YAFM finds the going tough

HARARE - Recently-launched Zvishavane-based YAFM radio station is struggling to attract advertising, its chief executive officer Munyaradzi Hwengwere has revealed.

The privately-owned radio station, headed by former Power FM boss Davies Mugadza, began operations last month and has found the going very tough.

“We launched at a time when the economy is not conducive for new businesses.  Adverts are hard to come by and we are still trying to convince advertisers that we are servicing a large market. We are serving the whole of the Great Dyke area and the reception from people has been good,” said Hwengwere.

The former Zimbabwe Broadcasting Corporation chief executive added that advertisers were not keen to deal with radio stations outside the two main cities. “The problem we have in Zimbabwe is that the media has been centralised between Harare and Bulawayo and people don’t really look at other areas in terms of advertising.

“The advertising industry is not kind to us. The market is harsh and ignorant as to how many people we reach and their appreciation of the market outside Harare is low. The Great Dyke has more disposable income than Harare,” he said.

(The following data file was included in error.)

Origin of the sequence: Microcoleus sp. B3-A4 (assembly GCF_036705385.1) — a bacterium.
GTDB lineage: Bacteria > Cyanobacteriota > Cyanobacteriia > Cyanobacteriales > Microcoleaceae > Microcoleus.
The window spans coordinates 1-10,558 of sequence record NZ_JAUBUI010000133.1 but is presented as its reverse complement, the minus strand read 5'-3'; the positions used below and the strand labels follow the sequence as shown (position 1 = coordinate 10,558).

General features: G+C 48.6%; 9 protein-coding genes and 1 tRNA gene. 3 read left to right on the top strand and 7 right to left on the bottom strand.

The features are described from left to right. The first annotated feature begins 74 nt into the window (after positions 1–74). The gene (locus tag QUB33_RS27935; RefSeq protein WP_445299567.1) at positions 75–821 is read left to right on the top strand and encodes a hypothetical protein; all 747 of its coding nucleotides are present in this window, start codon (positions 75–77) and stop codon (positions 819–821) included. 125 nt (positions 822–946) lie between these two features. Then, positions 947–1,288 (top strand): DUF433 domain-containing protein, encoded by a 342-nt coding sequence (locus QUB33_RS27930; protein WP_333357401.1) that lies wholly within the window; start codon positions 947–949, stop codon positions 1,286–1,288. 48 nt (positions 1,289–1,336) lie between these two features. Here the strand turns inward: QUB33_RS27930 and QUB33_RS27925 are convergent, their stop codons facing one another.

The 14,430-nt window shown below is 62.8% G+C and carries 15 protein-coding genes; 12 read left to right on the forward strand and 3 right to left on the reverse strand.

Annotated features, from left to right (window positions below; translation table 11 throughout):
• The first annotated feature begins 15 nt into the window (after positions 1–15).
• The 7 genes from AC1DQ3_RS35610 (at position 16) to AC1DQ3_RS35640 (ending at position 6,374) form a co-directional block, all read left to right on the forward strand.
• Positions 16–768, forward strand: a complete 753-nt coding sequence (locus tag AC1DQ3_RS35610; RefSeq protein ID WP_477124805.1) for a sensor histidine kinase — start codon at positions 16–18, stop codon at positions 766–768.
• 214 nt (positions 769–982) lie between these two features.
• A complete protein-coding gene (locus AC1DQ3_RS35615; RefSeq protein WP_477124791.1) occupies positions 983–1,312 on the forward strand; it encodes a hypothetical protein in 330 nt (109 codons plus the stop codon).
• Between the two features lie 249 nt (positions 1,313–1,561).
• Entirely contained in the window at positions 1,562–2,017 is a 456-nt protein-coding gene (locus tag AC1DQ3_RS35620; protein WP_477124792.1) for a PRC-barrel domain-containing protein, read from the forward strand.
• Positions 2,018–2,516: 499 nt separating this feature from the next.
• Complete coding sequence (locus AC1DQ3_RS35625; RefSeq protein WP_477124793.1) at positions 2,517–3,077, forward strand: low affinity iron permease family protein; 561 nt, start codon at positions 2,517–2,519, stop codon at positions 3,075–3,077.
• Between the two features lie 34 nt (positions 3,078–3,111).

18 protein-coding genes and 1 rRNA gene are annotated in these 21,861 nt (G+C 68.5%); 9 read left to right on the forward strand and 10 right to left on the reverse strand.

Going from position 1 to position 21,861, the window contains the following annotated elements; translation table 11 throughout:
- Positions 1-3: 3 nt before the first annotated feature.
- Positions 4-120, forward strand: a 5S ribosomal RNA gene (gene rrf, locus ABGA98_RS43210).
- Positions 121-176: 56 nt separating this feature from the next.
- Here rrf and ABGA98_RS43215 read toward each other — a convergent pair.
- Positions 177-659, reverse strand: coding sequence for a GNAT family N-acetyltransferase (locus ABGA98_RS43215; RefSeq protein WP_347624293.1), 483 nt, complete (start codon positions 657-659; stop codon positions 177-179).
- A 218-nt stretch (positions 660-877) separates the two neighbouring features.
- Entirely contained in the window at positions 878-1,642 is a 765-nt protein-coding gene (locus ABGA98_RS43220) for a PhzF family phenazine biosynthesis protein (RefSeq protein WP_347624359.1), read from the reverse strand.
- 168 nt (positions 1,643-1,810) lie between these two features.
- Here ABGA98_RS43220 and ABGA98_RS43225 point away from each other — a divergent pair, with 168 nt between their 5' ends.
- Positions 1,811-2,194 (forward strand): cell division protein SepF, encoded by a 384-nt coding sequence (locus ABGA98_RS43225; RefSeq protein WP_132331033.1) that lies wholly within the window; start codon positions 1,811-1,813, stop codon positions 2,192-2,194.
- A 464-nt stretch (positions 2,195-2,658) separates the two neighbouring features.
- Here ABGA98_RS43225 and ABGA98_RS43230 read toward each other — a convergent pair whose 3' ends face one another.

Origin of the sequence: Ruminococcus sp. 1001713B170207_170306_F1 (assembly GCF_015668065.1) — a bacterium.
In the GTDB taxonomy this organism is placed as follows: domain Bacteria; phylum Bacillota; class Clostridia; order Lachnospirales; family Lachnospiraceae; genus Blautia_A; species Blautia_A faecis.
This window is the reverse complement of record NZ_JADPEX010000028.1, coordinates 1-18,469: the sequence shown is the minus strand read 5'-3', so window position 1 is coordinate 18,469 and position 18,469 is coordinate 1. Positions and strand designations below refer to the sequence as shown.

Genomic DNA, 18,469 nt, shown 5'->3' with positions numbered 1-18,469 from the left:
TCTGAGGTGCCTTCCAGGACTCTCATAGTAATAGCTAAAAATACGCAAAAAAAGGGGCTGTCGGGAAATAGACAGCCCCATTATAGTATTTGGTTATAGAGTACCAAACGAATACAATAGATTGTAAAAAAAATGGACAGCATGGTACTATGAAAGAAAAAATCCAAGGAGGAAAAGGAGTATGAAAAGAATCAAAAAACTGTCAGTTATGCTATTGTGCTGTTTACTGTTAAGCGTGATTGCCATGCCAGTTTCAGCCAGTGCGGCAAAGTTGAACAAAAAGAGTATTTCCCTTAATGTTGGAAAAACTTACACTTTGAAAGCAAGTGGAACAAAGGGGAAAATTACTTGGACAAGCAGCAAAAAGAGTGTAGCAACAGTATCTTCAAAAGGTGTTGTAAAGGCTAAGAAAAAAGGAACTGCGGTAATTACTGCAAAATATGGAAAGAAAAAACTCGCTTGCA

To compensate for the lack of advertising revenue, YAFM has invested in a food court expected to start operating at the end of this month.

“The food court will open soon and we will also be launching a sports wear shop later. That’s the state of the economy we are in, yet advertising should be sustaining us,” he said.

Despite the early setbacks, YAFM, which attracted global attention a week after its launch when baboons vandalised its fibre optic cables, believes nothing of the sort will happen again.

“What happened is that the radio link had been damaged because of electricity power cuts so we were using fibre optic cables from a local service provider. Those were the ones vandalised by the baboons. So the company took full responsibility and fixed them. They also made them tamper proof, so that will not be a problem. The radio link is now up, so if anything happens to the fibre optic cables we have a fall back plan,” said Hwengwere.

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